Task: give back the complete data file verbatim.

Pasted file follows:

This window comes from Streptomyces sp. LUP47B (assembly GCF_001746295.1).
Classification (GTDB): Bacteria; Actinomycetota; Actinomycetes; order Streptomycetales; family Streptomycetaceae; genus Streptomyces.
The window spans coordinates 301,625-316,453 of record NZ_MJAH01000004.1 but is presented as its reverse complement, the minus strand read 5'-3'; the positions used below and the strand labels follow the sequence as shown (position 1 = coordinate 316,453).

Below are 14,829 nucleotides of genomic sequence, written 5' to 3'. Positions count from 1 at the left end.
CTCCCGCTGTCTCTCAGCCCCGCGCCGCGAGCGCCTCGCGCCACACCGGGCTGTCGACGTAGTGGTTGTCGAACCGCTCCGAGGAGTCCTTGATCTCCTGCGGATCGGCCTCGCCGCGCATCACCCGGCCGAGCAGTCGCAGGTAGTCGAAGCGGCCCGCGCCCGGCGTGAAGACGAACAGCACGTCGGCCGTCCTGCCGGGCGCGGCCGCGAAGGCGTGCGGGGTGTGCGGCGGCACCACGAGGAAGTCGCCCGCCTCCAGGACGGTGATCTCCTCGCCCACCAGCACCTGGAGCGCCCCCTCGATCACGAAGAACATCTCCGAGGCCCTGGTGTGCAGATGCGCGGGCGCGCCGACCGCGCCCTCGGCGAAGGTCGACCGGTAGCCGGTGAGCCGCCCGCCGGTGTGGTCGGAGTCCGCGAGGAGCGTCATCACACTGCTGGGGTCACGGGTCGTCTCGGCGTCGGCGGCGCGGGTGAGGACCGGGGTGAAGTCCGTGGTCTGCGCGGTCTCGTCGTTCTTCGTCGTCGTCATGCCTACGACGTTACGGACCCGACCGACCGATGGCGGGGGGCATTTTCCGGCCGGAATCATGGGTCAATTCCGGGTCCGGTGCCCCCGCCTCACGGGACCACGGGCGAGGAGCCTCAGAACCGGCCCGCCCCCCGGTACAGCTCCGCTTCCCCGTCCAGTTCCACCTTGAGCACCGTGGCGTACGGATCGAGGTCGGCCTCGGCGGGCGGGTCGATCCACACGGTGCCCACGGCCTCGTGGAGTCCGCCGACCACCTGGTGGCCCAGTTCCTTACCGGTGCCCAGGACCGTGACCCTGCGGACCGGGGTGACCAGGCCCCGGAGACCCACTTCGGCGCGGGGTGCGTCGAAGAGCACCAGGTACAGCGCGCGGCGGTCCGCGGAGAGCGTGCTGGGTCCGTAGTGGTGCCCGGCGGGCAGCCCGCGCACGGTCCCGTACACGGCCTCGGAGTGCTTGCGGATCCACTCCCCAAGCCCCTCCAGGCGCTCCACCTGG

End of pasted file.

This window comes from Streptomyces sp. LUP47B (assembly GCF_001746295.1).
Classification (GTDB): Bacteria; Actinomycetota; Actinomycetes; order Streptomycetales; family Streptomycetaceae; genus Streptomyces.
The window spans coordinates 301,625-316,453 of record NZ_MJAH01000004.1 but is presented as its reverse complement, the minus strand read 5'-3'; the positions used below and the strand labels follow the sequence as shown (position 1 = coordinate 316,453).

Below are 14,829 nucleotides of genomic sequence, written 5' to 3'. Positions count from 1 at the left end.
CTCCCGCTGTCTCTCAGCCCCGCGCCGCGAGCGCCTCGCGCCACACCGGGCTGTCGACGTAGTGGTTGTCGAACCGCTCCGAGGAGTCCTTGATCTCCTGCGGATCGGCCTCGCCGCGCATCACCCGGCCGAGCAGTCGCAGGTAGTCGAAGCGGCCCGCGCCCGGCGTGAAGACGAACAGCACGTCGGCCGTCCTGCCGGGCGCGGCCGCGAAGGCGTGCGGGGTGTGCGGCGGCACCACGAGGAAGTCGCCCGCCTCCAGGACGGTGATCTCCTCGCCCACCAGCACCTGGAGCGCCCCCTCGATCACGAAGAACATCTCCGAGGCCCTGGTGTGCAGATGCGCGGGCGCGCCGACCGCGCCCTCGGCGAAGGTCGACCGGTAGCCGGTGAGCCGCCCGCCGGTGTGGTCGGAGTCCGCGAGGAGCGTCATCACACTGCTGGGGTCACGGGTCGTCTCGGCGTCGGCGGCGCGGGTGAGGACCGGGGTGAAGTCCGTGGTCTGCGCGGTCTCGTCGTTCTTCGTCGTCGTCATGCCTACGACGTTACGGACCCGACCGACCGATGGCGGGGGGCATTTTCCGGCCGGAATCATGGGTCAATTCCGGGTCCGGTGCCCCCGCCTCACGGGACCACGGGCGAGGAGCCTCAGAACCGGCCCGCCCCCCGGTACAGCTCCGCTTCCCCGTCCAGTTCCACCTTGAGCACCGTGGCGTACGGATCGAGGTCGGCCTCGGCGGGCGGGTCGATCCACACGGTGCCCACGGCCTCGTGGAGTCCGCCGACCACCTGGTGGCCCAGTTCCTTACCGGTGCCCAGGACCGTGACCCTGCGGACCGGGGTGACCAGGCCCCGGAGACCCACTTCGGCGCGGGGTGCGTCGAAGAGCACCAGGTACAGCGCGCGGCGGTCCGCGGAGAGCGTGCTGGGTCCGTAGTGGTGCCCGGCGGGCAGCCCGCGCACGGTCCCGTACACGGCCTCGGAGTGCTTGCGGATCCACTCCCCAAGCCCCTCCAGGCGCTCCACCTGG